With everything finally set out I was ready for a brew and some breakfast so clipping the leads on the dogs I set off to get something from one of the catering stands on the showgound, stopping off on the way to book in with the UKCS steward. I had to do that first as my fee for the weekend included unlimited entry to the show, for which I was provided with a wristband, and without that I wouldn't be able to get in without paying. Once on the showground I did wonder if the guy with the big catering wagon, who I'd got talking to last year, would be there again but there was no sign of either him or his wagon (or his sour-faced assistant) so I walked round the stalls until I found a smaller wagon doing breakfast barms and milky coffee. I ordered a bacon and egg barm and a coffee and with the dogs fastened to the nearby A frame of the wagon I sat at a table in the sunshine and watched the comings and goings of various exhibitors, then with breakfast over I went for a wander round the stalls before the general public arrived and things got busy. I didn't buy anything though and once I'd looked round everywhere I made my way back to the tent, then with the dogs on their beds in the shade between the van and the tent I spent an hour or so relaxing with a magazine.

It was early lunchtime when I decided that instead of going back over to the show I would pay a surprise visit to Christina, Sophie's 'other mum' - the lady I got Sophie from in September two years ago. I have kept in occasional contact with her since I got Sophie and although I've sent photos on a few occasions I thought she might like to see Sophie 'in the flesh' instead. She lived about fifteen miles from Elvaston so I got out the map book, worked out the route to her road and jotted it down on a post-it note which I stuck on the dashboard where I could glance at it if I needed to. I had only ever been there once, which was the day I got Sophie and I had been a passenger in a friend's car then, also we had gone by a different route, but I hoped that my good memory would serve me well when I got to the outskirts of the town and I wouldn't have too much trouble finding the house.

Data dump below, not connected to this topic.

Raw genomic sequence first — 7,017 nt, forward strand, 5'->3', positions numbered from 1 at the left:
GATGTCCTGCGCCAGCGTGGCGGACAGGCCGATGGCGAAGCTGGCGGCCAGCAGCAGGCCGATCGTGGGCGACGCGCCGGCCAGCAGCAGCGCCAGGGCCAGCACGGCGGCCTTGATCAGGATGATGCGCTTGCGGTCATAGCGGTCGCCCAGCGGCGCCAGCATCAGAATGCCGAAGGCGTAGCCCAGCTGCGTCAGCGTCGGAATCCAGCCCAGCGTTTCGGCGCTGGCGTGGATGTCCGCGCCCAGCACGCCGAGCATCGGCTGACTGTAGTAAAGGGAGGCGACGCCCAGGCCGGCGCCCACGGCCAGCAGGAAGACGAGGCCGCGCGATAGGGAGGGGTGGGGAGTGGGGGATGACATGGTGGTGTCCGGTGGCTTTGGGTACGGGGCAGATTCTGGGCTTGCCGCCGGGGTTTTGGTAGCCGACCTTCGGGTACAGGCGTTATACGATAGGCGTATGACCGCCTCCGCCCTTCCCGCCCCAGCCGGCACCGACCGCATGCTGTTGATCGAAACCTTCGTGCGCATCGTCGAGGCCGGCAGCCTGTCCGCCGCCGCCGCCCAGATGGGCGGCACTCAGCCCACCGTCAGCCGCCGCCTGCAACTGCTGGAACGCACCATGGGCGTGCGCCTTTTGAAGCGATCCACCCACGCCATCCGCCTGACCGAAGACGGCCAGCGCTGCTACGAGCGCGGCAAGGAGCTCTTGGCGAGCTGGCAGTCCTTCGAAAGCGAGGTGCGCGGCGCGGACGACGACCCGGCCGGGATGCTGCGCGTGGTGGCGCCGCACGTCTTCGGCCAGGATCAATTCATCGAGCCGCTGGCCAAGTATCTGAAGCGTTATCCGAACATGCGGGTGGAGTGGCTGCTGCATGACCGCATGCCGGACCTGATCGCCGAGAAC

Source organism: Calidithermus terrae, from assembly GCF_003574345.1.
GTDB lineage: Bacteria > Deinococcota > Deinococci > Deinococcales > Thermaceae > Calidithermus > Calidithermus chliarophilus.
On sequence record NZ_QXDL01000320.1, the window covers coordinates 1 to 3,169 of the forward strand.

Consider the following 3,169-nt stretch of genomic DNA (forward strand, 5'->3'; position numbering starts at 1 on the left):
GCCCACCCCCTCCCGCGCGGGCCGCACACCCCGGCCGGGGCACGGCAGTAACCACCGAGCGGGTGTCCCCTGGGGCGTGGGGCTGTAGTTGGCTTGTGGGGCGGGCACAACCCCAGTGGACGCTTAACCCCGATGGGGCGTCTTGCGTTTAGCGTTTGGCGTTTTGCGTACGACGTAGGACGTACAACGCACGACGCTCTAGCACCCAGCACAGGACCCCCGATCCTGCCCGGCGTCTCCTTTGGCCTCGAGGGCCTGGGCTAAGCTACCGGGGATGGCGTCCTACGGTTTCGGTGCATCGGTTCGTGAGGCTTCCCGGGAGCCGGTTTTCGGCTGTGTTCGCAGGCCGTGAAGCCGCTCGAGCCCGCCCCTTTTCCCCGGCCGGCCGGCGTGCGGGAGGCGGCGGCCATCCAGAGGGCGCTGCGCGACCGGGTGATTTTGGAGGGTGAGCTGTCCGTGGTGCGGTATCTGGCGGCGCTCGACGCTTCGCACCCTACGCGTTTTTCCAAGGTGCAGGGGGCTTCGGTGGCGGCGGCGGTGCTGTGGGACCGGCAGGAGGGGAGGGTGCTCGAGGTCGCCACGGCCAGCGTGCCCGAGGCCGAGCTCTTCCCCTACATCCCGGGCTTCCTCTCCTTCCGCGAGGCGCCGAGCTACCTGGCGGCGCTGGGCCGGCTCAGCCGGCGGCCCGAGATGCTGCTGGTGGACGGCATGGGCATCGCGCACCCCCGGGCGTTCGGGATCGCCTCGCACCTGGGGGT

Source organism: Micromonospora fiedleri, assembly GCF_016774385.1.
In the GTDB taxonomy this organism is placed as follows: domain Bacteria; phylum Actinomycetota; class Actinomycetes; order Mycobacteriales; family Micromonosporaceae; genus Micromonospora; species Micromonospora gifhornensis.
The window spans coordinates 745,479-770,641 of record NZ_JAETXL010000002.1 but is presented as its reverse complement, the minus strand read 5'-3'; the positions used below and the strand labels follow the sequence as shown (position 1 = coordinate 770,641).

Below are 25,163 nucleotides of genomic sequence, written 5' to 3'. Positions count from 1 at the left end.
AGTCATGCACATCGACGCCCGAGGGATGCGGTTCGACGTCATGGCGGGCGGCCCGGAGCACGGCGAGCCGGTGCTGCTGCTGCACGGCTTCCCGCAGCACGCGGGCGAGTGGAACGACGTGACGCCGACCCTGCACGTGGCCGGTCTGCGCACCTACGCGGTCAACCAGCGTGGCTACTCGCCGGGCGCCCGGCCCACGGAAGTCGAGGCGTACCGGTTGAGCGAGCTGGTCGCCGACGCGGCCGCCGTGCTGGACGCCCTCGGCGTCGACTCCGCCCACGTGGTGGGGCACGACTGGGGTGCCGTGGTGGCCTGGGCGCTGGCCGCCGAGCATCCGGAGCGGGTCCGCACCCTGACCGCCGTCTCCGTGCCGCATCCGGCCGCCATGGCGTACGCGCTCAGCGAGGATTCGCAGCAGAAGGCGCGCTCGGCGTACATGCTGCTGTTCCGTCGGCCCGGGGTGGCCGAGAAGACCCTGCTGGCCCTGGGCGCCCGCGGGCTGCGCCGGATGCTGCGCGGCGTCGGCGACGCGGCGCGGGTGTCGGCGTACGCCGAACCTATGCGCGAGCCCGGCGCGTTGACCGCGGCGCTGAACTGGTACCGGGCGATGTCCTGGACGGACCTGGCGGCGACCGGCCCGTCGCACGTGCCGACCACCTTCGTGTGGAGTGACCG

The drive was relatively easy and passed through some very pleasant countryside, and as I reached the area I was looking for things began to look familiar. Up ahead was a roundabout and as I approached it I recognized the large area of parkland on my right as being where I had to turn - and that was it, the road I was looking for, and a few hundred yards along was Sophie's old house. As I parked up outside I realised I was taking a gamble by visiting unannounced - Christina may not even be in; she could be out shopping or even away on holiday, but there was a car parked on the drive so that was a good sign. And if it turned out that there was no-one home then I would take the dogs and explore the park down the road. However, when I rang the bell the door was opened by Christina who was both very surprised to see me and absolutely thrilled when I said I had Sophie in the van - she invited me in and insisted on taking both dogs into the house, and after making a coffee for me she made a complete fuss of the two of them. I must have stayed for over an hour, chatting about various things and telling her about my camping trips and how much Sophie enjoys them, but all to soon it was time for me to leave, with the promise to continue keeping in touch.